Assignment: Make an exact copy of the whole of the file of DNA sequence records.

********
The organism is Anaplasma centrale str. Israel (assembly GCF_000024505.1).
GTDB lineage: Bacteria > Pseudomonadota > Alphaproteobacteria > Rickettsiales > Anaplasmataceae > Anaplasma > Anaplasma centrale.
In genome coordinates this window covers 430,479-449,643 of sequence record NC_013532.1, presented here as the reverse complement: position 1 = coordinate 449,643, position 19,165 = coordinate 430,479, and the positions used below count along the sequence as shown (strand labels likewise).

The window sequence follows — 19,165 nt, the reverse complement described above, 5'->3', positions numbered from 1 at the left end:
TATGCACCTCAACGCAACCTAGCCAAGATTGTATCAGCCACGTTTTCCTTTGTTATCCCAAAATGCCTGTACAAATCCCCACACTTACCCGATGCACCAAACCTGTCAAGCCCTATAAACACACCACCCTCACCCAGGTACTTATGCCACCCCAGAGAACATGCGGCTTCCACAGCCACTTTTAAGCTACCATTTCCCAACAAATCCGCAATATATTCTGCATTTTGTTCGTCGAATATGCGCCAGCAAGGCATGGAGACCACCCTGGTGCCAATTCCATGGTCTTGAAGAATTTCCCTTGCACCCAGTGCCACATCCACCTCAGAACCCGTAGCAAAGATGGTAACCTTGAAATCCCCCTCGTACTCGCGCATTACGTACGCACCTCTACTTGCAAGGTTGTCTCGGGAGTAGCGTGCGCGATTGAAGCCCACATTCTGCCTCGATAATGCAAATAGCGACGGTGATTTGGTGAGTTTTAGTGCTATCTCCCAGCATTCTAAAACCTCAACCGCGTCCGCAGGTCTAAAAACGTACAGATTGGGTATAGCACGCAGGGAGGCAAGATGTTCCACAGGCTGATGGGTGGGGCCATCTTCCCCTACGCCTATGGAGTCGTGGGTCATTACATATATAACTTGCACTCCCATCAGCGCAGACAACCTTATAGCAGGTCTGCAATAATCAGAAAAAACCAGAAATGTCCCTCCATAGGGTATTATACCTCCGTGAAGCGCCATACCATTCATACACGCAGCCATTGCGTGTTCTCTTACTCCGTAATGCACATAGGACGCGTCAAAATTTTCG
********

The organism is Anaplasma centrale str. Israel (assembly GCF_000024505.1).
GTDB lineage: Bacteria > Pseudomonadota > Alphaproteobacteria > Rickettsiales > Anaplasmataceae > Anaplasma > Anaplasma centrale.
In genome coordinates this window covers 430,479-449,643 of sequence record NC_013532.1, presented here as the reverse complement: position 1 = coordinate 449,643, position 19,165 = coordinate 430,479, and the positions used below count along the sequence as shown (strand labels likewise).

The window sequence follows — 19,165 nt, the reverse complement described above, 5'->3', positions numbered from 1 at the left end:
TATGCACCTCAACGCAACCTAGCCAAGATTGTATCAGCCACGTTTTCCTTTGTTATCCCAAAATGCCTGTACAAATCCCCACACTTACCCGATGCACCAAACCTGTCAAGCCCTATAAACACACCACCCTCACCCAGGTACTTATGCCACCCCAGAGAACATGCGGCTTCCACAGCCACTTTTAAGCTACCATTTCCCAACAAATCCGCAATATATTCTGCATTTTGTTCGTCGAATATGCGCCAGCAAGGCATGGAGACCACCCTGGTGCCAATTCCATGGTCTTGAAGAATTTCCCTTGCACCCAGTGCCACATCCACCTCAGAACCCGTAGCAAAGATGGTAACCTTGAAATCCCCCTCGTACTCGCGCATTACGTACGCACCTCTACTTGCAAGGTTGTCTCGGGAGTAGCGTGCGCGATTGAAGCCCACATTCTGCCTCGATAATGCAAATAGCGACGGTGATTTGGTGAGTTTTAGTGCTATCTCCCAGCATTCTAAAACCTCAACCGCGTCCGCAGGTCTAAAAACGTACAGATTGGGTATAGCACGCAGGGAGGCAAGATGTTCCACAGGCTGATGGGTGGGGCCATCTTCCCCTACGCCTATGGAGTCGTGGGTCATTACATATATAACTTGCACTCCCATCAGCGCAGACAACCTTATAGCAGGTCTGCAATAATCAGAAAAAACCAGAAATGTCCCTCCATAGGGTATTATACCTCCGTGAAGCGCCATACCATTCATACACGCAGCCATTGCGTGTTCTCTTACTCCGTAATGCACATAGGACGCGTCAAAATTTTCG